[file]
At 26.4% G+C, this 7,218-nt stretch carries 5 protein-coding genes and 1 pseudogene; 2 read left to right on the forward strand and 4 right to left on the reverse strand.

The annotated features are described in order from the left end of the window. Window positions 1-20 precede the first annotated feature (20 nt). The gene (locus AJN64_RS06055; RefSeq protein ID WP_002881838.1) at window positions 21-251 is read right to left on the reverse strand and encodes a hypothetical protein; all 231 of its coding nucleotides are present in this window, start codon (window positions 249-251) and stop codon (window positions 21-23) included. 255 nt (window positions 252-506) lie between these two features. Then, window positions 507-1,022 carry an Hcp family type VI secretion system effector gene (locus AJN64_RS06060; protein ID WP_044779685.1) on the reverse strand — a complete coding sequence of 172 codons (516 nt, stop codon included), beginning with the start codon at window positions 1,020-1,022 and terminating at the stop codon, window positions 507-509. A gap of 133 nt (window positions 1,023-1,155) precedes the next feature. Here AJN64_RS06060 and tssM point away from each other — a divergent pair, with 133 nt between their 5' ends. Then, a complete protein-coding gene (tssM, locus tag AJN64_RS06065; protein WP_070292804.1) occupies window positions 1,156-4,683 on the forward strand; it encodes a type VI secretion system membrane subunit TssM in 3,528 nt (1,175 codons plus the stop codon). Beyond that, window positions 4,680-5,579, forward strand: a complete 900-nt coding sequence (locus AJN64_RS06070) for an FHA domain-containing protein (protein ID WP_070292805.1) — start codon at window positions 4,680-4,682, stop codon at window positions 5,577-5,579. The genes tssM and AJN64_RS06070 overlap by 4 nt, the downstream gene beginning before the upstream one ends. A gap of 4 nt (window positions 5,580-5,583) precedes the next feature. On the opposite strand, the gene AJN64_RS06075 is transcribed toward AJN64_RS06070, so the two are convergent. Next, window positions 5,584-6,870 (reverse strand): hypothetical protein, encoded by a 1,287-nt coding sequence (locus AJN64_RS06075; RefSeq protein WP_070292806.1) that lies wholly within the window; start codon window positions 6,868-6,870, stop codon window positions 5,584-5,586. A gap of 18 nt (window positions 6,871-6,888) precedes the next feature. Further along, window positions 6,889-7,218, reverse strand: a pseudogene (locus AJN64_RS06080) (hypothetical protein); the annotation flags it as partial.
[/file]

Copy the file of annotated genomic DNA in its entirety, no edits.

At 26.4% G+C, this 7,218-nt stretch carries 5 protein-coding genes and 1 pseudogene; 2 read left to right on the forward strand and 4 right to left on the reverse strand.

The annotated features are described in order from the left end of the window. Window positions 1-20 precede the first annotated feature (20 nt). The gene (locus AJN64_RS06055; RefSeq protein ID WP_002881838.1) at window positions 21-251 is read right to left on the reverse strand and encodes a hypothetical protein; all 231 of its coding nucleotides are present in this window, start codon (window positions 249-251) and stop codon (window positions 21-23) included. 255 nt (window positions 252-506) lie between these two features. Then, window positions 507-1,022 carry an Hcp family type VI secretion system effector gene (locus AJN64_RS06060; protein ID WP_044779685.1) on the reverse strand — a complete coding sequence of 172 codons (516 nt, stop codon included), beginning with the start codon at window positions 1,020-1,022 and terminating at the stop codon, window positions 507-509. A gap of 133 nt (window positions 1,023-1,155) precedes the next feature. Here AJN64_RS06060 and tssM point away from each other — a divergent pair, with 133 nt between their 5' ends. Then, a complete protein-coding gene (tssM, locus tag AJN64_RS06065; protein WP_070292804.1) occupies window positions 1,156-4,683 on the forward strand; it encodes a type VI secretion system membrane subunit TssM in 3,528 nt (1,175 codons plus the stop codon). Beyond that, window positions 4,680-5,579, forward strand: a complete 900-nt coding sequence (locus AJN64_RS06070) for an FHA domain-containing protein (protein ID WP_070292805.1) — start codon at window positions 4,680-4,682, stop codon at window positions 5,577-5,579. The genes tssM and AJN64_RS06070 overlap by 4 nt, the downstream gene beginning before the upstream one ends. A gap of 4 nt (window positions 5,580-5,583) precedes the next feature. On the opposite strand, the gene AJN64_RS06075 is transcribed toward AJN64_RS06070, so the two are convergent. Next, window positions 5,584-6,870 (reverse strand): hypothetical protein, encoded by a 1,287-nt coding sequence (locus AJN64_RS06075; RefSeq protein WP_070292806.1) that lies wholly within the window; start codon window positions 6,868-6,870, stop codon window positions 5,584-5,586. A gap of 18 nt (window positions 6,871-6,888) precedes the next feature. Further along, window positions 6,889-7,218, reverse strand: a pseudogene (locus AJN64_RS06080) (hypothetical protein); the annotation flags it as partial.